Combating the Rise in Pregnancy-Related Hypertension
A statewide quality improvement project aims to address morbidity and mortality and health disparities associated with hypertensive disorders of pregnancy.
A program to support maternal health in Ohio has tallied some early but important wins in areas that are key to improving medical management of pregnancy-related hypertensive disorders.
Cleveland Clinic is a non-profit academic medical center. Advertising on our site helps support our mission. We do not endorse non-Cleveland Clinic products or services Policy
This state-wide quality improvement project was developed by the Ohio Department of Health, administered by the Ohio Colleges of Medicine Government Resource Center, and led in part by physicians in Cleveland Clinic’s Ob/Gyn & Women’s Health Institute alongside The Ohio State University Wexner Medical Center, University Hospitals Cleveland Medical Center, and the MetroHealth system. It aims to address morbidity, mortality and health disparities associated with hypertensive disorders of pregnancy (HDP) through implementation of the Alliance for Innovation in Maternal Health (AIM) Severe Hypertension in Pregnancy Patient Safety Bundle.
HDP includes gestational hypertension, preeclampsia and eclampsia, and can occur in patients with and without a known diagnosis of chronic hypertension. They are a leading cause of severe maternal morbidity and mortality, says Justin Lappen, MD, section head of Maternal Fetal Medicine at Cleveland Clinic and a principal investigator in the state quality initiative.
“The Ohio Pregnancy-Associated Mortality Review, which reviews all cases of maternal death in the state, found that about 12% of maternal deaths over an eight-year period in Ohio were related to hypertensive disorders,” says Dr. Lappen. “Of those, approximately 70% occurred postpartum and over 85% were deemed preventable. So this is a really pertinent area for a quality initiative on a statewide level.”
Initiated in 2020 and now with more than 50 participating hospitals throughout Ohio, the project focuses on five critical domains outlined by the Alliance for Innovation and Maternal Health as critical to improving care for patients who present with HDP.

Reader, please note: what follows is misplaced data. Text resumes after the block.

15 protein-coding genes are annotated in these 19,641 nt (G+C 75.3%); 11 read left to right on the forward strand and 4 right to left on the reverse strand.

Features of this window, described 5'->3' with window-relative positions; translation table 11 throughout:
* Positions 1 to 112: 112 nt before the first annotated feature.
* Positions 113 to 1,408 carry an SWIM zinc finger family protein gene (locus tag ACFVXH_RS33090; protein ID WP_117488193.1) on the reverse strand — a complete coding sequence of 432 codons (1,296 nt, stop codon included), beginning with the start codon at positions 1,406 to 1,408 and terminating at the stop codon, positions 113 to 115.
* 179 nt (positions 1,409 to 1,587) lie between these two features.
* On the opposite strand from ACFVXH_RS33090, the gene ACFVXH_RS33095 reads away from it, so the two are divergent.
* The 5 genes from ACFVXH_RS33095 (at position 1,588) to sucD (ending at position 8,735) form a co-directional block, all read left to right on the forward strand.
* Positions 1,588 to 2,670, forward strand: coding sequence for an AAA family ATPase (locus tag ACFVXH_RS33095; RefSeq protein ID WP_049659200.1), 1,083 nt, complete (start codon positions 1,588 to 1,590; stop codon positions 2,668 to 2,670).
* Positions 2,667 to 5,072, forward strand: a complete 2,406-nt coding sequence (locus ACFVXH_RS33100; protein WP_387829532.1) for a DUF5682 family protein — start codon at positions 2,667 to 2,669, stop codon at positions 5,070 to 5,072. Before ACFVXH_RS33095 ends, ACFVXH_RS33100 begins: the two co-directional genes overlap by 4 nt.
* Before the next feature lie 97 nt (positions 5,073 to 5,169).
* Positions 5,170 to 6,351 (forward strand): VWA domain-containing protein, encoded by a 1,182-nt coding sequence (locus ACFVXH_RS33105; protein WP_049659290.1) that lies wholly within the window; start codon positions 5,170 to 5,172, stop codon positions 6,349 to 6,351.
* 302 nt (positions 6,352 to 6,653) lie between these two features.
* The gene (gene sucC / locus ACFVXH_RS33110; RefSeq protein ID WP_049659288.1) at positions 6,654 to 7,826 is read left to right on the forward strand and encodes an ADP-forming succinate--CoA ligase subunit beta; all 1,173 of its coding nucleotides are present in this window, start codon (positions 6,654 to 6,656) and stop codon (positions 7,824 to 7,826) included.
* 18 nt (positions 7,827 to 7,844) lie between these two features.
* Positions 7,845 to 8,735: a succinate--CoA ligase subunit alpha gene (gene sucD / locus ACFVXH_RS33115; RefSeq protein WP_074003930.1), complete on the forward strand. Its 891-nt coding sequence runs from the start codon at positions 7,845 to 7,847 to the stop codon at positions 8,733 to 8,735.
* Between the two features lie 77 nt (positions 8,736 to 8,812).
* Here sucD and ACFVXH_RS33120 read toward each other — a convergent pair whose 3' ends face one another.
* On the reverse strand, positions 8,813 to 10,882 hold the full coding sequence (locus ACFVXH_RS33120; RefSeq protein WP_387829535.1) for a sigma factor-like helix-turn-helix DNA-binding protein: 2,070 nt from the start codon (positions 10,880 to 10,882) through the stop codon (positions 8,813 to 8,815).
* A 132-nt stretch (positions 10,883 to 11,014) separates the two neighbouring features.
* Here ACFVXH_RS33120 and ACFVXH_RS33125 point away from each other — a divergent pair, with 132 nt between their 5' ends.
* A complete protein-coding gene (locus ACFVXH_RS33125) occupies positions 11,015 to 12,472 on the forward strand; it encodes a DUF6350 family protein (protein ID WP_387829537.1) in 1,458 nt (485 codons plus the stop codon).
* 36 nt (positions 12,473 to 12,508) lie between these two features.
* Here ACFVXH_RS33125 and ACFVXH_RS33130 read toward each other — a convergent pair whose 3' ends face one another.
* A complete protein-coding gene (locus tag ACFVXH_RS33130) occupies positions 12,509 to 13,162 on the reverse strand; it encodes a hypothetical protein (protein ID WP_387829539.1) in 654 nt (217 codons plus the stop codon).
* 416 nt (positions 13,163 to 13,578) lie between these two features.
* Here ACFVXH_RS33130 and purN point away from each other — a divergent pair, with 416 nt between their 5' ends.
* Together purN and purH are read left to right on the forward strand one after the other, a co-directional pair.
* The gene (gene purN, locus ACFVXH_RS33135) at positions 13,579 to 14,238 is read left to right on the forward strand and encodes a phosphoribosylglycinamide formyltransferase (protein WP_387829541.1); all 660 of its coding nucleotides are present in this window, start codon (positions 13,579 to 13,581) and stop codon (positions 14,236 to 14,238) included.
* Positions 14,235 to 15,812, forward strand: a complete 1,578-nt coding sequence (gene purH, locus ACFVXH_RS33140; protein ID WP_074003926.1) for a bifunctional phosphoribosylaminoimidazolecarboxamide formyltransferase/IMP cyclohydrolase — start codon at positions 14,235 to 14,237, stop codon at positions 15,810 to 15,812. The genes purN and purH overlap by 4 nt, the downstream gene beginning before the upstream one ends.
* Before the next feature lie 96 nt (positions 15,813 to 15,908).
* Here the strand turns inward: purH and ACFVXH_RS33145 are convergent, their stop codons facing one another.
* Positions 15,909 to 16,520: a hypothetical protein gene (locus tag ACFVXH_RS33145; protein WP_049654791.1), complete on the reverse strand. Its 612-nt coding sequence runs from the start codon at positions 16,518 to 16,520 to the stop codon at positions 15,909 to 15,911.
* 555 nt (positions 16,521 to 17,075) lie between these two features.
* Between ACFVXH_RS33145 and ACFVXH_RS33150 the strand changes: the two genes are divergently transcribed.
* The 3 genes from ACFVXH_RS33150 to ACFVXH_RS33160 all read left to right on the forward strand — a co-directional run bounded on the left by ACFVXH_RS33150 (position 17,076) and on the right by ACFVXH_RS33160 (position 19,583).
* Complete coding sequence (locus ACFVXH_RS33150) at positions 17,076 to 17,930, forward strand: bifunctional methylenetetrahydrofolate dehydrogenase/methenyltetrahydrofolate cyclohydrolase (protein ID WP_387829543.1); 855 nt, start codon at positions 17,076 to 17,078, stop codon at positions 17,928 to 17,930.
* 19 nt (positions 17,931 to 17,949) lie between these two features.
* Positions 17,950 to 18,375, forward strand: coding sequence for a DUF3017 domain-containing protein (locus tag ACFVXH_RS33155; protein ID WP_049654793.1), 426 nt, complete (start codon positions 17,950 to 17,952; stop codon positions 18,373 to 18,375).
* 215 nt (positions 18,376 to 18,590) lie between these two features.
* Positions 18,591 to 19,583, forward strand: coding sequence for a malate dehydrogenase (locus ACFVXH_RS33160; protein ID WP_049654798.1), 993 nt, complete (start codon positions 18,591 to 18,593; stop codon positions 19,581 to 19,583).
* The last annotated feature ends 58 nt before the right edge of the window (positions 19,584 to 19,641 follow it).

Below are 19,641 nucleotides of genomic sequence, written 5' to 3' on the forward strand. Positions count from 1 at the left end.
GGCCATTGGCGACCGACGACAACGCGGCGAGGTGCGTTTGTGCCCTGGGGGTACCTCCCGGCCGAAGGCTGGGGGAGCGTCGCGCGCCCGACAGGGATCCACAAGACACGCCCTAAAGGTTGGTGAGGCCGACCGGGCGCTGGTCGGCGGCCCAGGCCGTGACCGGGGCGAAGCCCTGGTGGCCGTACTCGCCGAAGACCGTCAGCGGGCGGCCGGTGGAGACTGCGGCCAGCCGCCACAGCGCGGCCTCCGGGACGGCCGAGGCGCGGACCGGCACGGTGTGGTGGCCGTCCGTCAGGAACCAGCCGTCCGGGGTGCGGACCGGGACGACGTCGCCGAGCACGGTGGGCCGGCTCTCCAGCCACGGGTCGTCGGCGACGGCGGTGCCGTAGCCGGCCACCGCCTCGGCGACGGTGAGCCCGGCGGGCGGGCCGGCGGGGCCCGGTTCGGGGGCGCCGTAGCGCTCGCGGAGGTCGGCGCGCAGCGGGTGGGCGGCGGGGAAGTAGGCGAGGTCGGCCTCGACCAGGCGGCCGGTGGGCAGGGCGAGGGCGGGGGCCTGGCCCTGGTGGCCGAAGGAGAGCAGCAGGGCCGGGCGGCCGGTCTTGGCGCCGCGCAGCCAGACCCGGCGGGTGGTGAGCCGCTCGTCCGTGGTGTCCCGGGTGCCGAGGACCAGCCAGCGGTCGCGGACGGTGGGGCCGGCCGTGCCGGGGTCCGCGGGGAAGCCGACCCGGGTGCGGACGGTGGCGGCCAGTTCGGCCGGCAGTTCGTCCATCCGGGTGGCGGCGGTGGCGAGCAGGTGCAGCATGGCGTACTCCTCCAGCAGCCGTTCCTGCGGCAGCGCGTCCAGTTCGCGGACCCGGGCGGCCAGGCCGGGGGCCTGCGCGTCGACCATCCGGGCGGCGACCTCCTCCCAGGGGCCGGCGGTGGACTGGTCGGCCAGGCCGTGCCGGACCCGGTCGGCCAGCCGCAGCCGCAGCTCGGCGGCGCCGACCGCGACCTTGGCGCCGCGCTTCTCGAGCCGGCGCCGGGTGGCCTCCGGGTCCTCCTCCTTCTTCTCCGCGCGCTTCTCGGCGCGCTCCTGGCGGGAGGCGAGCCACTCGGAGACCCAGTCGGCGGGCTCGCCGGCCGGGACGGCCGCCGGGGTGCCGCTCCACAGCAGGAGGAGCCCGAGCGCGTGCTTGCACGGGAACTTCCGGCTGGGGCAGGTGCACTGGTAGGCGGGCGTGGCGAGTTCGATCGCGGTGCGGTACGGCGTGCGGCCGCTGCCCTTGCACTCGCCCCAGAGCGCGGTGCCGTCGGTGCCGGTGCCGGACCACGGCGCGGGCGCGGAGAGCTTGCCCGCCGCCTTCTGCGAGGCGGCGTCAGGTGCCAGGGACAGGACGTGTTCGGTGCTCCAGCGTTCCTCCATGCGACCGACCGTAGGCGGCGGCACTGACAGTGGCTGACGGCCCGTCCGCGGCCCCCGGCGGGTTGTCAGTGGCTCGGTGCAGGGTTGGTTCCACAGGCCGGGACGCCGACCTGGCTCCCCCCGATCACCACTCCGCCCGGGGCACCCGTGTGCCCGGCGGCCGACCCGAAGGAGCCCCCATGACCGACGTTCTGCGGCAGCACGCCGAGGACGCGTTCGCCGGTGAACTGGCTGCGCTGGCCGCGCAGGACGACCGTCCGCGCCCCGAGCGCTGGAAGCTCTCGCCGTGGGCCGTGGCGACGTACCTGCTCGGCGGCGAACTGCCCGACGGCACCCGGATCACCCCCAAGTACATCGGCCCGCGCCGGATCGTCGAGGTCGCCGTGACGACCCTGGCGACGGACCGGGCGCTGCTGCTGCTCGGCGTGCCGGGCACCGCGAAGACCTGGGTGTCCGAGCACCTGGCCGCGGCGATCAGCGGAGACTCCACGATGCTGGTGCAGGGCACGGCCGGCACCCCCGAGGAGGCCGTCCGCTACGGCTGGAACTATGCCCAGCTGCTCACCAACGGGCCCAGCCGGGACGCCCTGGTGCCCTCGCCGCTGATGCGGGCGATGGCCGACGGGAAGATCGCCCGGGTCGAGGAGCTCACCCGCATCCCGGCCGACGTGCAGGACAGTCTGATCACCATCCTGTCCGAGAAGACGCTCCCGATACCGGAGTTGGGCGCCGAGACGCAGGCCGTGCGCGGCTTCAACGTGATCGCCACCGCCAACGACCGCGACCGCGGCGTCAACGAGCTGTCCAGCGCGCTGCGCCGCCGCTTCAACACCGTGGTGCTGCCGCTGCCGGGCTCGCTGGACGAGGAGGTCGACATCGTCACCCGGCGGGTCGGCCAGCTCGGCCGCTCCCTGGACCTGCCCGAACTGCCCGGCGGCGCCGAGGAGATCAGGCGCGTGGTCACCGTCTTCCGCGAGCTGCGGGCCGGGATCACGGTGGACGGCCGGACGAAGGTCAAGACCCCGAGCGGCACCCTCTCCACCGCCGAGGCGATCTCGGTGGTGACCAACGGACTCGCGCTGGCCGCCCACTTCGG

“We have specific initiatives in each of those domains,” says Dr. Lappen. “Hospital teams are focusing on the identification and treatment of severe hypertension in pregnancy, which includes the provision of appropriate acute antihypertensive therapy within 60 minutes of diagnosis.”
In addition to the management of severe hypertension in the hospital, postpartum follow-up is critical to reducing maternal risk and achieving health equity, he adds.
“Physiologically, blood pressure increases in the days following delivery. As such, timely follow-up for patients with severe hypertension is essential to achieving optimal blood pressure control and reducing maternal risk. Through this project, we are striving to eliminate barriers to follow-up, to provide blood pressure cuffs to all patients and educate all patients on the proper technique to take their blood pressure, and to counsel patients on post-birth warning signs where prompt evaluation is recommended,” Dr. Lappen says. “We are tracking these patients within our system, and throughout the state, so that we can continue to identify missed opportunities and areas of improvement.”
The fifth domain – respectful care — underscores the importance of achieving health equity and the elimination of health disparities.
“We know that Black women are at a 2.5- to 3-fold increased risk of maternal mortality, including from hypertensive disorders of pregnancy. In this quality initiative, we have implemented implicit bias/anti-racism training for our entire department. Additionally, we are incorporating shared-decision making, providing culturally sensitive education for all patients, and working to eliminate barriers related to social determinants of health, transportation, and health literacy and numeracy,” he says.
The core mechanism for the project is a “clinical change package,” says Dr. Lappen – a document containing best practices adopted from national evidence-based standards for implementation in Ohio.
“It was really infused by the perspective of leaders in the state, adopting evidence-based best practices to our patients, communities, and health systems in Ohio,” he says. “This funded project provides support to hospital quality initiative teams throughout the implementation of this project. As hospitals join, we provide education, dedicated QI coaching support, and mentorship. We have monthly action-period calls where we review project data, provide education on hypertension in pregnancy and quality improvement science, discuss best practices, and share experiences from around the state so that we can achieve success together.”
Sites are reporting data to the state, and the data is reported through a dashboard. “You can look at our outcomes and analyze them in aggregate, or stratify them by hospital, race, ethnicity, payer status or by certain comorbidities,” says Dr. Lappen. “It’s a comprehensive dashboard that allows sites to track their data and progress in real time.”
The first wave of participants joined the project in fall 2020 and reported three months of data to serve as a baseline marker. Sites then are asked to submit data every month afterward. Fifty-five hospitals around the state are currently participating in the project and submitting data.
“Our primary objective is to reduce maternal morbidity and mortality, and to reduce disparities, related to hypertensive disorders of pregnancy by 2024,” says Dr. Lappen.
While reaching these outcomes will take time, the project team is evaluating early progress through tracking of process measures. Process measures are indicators that reflect adherence to accepted recommendations for clinical practice, or to the clinical practice processes the project is striving to achieve.